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Astronomy Picture of the Day

Discover the cosmos! Each day a different image or photograph of our fascinating universe is featured, along with a brief explanation written by a professional astronomer.

2009 January 24
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The Bubble Nebula
Credit & Copyright: Kent Wood

Explanation: Blown by the wind from a massive star, this interstellar apparition has a surprisingly familiar shape. Cataloged as NGC 7635, it is also known simply as The Bubble Nebula. This colorful telescopic image includes a long exposure through a hydrogen alpha filter to reveal details of the cosmic bubble and its environment. Although it looks delicate, the 10 light-year diameter bubble offers evidence of violent processes at work. Above and right of the Bubble's center is a hot, O-type star, several 100,000 times more luminous and approximately 45 times more massive than the Sun. A fierce stellar wind and intense radiation from that star has blasted out the structure of glowing gas against denser material in a surrounding molecular cloud. The intriguing Bubble Nebula lies a mere 11,000 light-years away toward the boastful constellation Cassiopeia.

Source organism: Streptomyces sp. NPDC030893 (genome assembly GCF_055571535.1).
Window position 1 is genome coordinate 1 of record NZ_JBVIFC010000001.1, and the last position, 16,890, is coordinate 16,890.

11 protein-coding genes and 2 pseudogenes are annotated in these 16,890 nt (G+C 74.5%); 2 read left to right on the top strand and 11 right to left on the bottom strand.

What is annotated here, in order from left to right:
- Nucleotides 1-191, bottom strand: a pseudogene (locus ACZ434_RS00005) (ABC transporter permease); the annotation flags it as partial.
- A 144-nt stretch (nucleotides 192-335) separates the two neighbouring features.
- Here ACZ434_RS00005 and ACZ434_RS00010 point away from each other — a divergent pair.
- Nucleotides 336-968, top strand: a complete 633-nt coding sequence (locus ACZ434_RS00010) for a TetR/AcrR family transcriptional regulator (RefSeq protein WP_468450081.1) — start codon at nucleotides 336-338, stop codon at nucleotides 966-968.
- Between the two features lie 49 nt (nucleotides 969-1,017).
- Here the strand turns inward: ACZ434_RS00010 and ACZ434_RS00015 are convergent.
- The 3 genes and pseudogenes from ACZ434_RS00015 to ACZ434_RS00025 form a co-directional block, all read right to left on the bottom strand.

Editor's Note (Jan. 26, 2009): Thanks to Daniel Majaess (St. Mary's Univ., Halifax) for corrections.


Tomorrow's picture: ring of fire


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Authors & editors: Robert Nemiroff (MTU) & Jerry Bonnell (UMCP)
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